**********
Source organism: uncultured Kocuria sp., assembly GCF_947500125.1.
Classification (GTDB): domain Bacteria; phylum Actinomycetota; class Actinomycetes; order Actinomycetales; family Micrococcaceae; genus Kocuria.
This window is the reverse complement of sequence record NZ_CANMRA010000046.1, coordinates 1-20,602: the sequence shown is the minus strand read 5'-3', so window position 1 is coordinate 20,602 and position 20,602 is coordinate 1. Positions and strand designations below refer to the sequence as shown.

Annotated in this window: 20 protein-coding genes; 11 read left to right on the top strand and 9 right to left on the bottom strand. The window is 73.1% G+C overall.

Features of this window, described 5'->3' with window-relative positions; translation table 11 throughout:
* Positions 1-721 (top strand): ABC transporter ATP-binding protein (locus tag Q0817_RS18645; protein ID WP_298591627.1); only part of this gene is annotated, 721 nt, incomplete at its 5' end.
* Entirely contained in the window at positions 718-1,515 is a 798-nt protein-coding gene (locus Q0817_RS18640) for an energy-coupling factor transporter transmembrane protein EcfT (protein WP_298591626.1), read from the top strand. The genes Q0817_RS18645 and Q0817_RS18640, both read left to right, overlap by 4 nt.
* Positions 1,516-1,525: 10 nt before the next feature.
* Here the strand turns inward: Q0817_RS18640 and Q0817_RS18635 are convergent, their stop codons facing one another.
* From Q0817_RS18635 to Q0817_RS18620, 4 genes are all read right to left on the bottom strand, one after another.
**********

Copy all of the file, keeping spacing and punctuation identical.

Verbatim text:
Source organism: uncultured Kocuria sp., assembly GCF_947500125.1.
Classification (GTDB): domain Bacteria; phylum Actinomycetota; class Actinomycetes; order Actinomycetales; family Micrococcaceae; genus Kocuria.
This window is the reverse complement of sequence record NZ_CANMRA010000046.1, coordinates 1-20,602: the sequence shown is the minus strand read 5'-3', so window position 1 is coordinate 20,602 and position 20,602 is coordinate 1. Positions and strand designations below refer to the sequence as shown.

Annotated in this window: 20 protein-coding genes; 11 read left to right on the top strand and 9 right to left on the bottom strand. The window is 73.1% G+C overall.

Features of this window, described 5'->3' with window-relative positions; translation table 11 throughout:
* Positions 1-721 (top strand): ABC transporter ATP-binding protein (locus tag Q0817_RS18645; protein ID WP_298591627.1); only part of this gene is annotated, 721 nt, incomplete at its 5' end.
* Entirely contained in the window at positions 718-1,515 is a 798-nt protein-coding gene (locus Q0817_RS18640) for an energy-coupling factor transporter transmembrane protein EcfT (protein WP_298591626.1), read from the top strand. The genes Q0817_RS18645 and Q0817_RS18640, both read left to right, overlap by 4 nt.
* Positions 1,516-1,525: 10 nt before the next feature.
* Here the strand turns inward: Q0817_RS18640 and Q0817_RS18635 are convergent, their stop codons facing one another.
* From Q0817_RS18635 to Q0817_RS18620, 4 genes are all read right to left on the bottom strand, one after another.